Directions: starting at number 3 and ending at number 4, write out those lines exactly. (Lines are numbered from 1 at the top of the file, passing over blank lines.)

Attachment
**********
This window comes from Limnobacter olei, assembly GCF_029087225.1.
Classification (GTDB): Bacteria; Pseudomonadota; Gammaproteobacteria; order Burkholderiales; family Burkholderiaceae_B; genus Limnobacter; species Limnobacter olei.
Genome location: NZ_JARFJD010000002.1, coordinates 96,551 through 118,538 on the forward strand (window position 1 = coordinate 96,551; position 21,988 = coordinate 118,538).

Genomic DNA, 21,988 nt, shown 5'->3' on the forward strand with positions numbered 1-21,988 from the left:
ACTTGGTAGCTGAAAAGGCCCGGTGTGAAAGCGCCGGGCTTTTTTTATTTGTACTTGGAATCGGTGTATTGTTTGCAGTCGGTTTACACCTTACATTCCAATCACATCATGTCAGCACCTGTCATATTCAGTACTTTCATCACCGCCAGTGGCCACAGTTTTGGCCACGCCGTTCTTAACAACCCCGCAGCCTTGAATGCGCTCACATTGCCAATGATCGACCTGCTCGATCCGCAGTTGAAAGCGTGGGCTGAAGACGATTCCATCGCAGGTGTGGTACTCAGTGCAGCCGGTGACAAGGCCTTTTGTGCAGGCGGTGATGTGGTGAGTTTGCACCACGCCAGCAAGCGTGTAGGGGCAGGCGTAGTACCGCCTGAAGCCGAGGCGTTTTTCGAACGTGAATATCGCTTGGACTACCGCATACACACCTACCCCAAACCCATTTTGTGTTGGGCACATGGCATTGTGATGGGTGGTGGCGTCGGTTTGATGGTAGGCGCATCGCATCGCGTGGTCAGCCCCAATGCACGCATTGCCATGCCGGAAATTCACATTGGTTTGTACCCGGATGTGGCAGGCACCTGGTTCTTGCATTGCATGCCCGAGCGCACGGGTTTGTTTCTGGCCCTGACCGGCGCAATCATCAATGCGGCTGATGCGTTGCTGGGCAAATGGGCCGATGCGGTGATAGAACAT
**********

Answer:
Genome location: NZ_JARFJD010000002.1, coordinates 96,551 through 118,538 on the forward strand (window position 1 = coordinate 96,551; position 21,988 = coordinate 118,538).

Genomic DNA, 21,988 nt, shown 5'->3' on the forward strand with positions numbered 1-21,988 from the left: